In an effort to distance itself from the talcum powder that has been at the core of tens of thousands of customer-filed lawsuits against the popular product, Johnson & Johnson has announced that it would begin using cornstarch in all of the baby powder that it sells across the globe.
The firm recalled certain bottles of its talc-based baby powder in 2019, and then stopped selling the product in North America in 2020. On Thursday, the company announced that it would cease selling the product internationally in 2023. According to Johnson & Johnson, the company already sells baby powder made with cornstarch in a variety of nations throughout the globe.
More than 40,000 cases accuse Johnson & Johnson of marketing talc baby powder despite being aware of its ties to health dangers, such as the possibility of asbestos contamination. Many of the plaintiffs in these claims are women who have been diagnosed with ovarian cancer or mesothelioma.
According to the corporation, the decision to switch to cornstarch was part of an ongoing review of the company’s product lineup and was made because it would assist the company streamline its product offerings and adapt to changing worldwide trends. It also reaffirmed its view on the safety of baby powder, stating, “We stand strongly behind the decades of independent scientific study by medical professionals throughout the globe that proves talc-based baby powder does not pose a health risk to women.” It has been shown that Johnson’s Baby Powder does not contain asbestos or in any way contribute to cancer.
Baby powder made of cornstarch has been offered by Johnson & Johnson for many years. In 1980, the company developed this formulation of the product in response to concerns expressed by consumer advocates that talc contained traces of asbestos, a substance known to cause cancer. When asked how much talc baby powder was still available on the market, the business could not immediately provide a response to the query.
Women’s Voices for the Earth was one of the roughly 200 groups that took part in a campaign headed by Black Women for Wellness to put pressure on Johnson & Johnson to remove all of their products containing talc off store shelves all over the globe.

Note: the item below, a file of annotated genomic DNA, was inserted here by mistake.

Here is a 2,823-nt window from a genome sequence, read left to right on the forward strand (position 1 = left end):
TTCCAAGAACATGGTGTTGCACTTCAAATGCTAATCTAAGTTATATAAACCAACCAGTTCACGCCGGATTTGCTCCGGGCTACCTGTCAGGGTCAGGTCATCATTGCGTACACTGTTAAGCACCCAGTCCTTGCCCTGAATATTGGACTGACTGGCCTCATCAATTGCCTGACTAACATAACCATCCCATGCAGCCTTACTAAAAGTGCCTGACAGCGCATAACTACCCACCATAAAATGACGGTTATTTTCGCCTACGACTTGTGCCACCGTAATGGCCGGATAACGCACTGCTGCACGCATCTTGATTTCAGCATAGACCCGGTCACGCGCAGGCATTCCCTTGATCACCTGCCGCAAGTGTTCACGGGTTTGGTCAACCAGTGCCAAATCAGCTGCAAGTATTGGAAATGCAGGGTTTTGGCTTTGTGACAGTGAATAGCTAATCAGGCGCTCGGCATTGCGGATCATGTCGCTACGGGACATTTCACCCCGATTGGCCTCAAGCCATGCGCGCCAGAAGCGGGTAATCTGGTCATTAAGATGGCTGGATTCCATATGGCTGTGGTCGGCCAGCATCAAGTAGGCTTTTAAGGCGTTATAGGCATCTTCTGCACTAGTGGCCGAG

In April, the shareholders of Johnson & Johnson voted against a proposal to suspend sales of talc baby powder in worldwide countries such as Asia and South America. This request had been spurred by anxiety over the company’s legal and reputational issues, but the shareholders ultimately rejected the plan. After having put aside $3.9 billion the year before for talc-related litigation expenditures, the business had to deal with talc-related expenses of $1.6 billion last year. According to reputation monitoring companies, Johnson & Johnson’s previously impeccable repute has been tainted in the eyes of customers as a result of the allegations surrounding talc.
Talc-based items make for a minuscule fraction of Johnson & Johnson’s sales of consumer products, which also include Band-Aid bandages and Listerine mouthwash. On the other hand, they are responsible for a large part of the company’s legal difficulties. In one of the most expensive personal injury judgements in the history of the world, Johnson & Johnson was sentenced to pay $4.69 billion to 22 plaintiffs in a lawsuit involving talc.
The corporation has attempted to reduce the risk of being subjected to legal action by using a complex corporate manoeuvre known as the Texas Two-Step. A bankruptcy court in New Jersey gave the go-ahead for the corporation to proceed with the strategy in February. The manoeuvre takes its name from a dancing style that is influenced by the foxtrot, and its intricate structure comes from a peculiarity in the business law in Texas.
Since it was first conceived in 1989, the process of reorganisation, which involves isolating certain assets and keeping them hidden from creditors, has been put into practise only a select few times. The majority of the time, it has been utilised by businesses that are being sued for asbestos exposure. If it is effective, it might protect Johnson & Johnson from legal claims totaling billions of dollars while also offering a way out for other businesses that are drowning in personal injury lawsuits.
The gamble has halted the talc cases against Johnson & Johnson, and it is possible that the claimants, some of whom are in critical condition, may be left with a reduced pool of assets from which to receive settlements. The attorneys for the plaintiffs have filed an appeal in an effort to prevent the move from going forward, and the next hearing is slated to take place in September.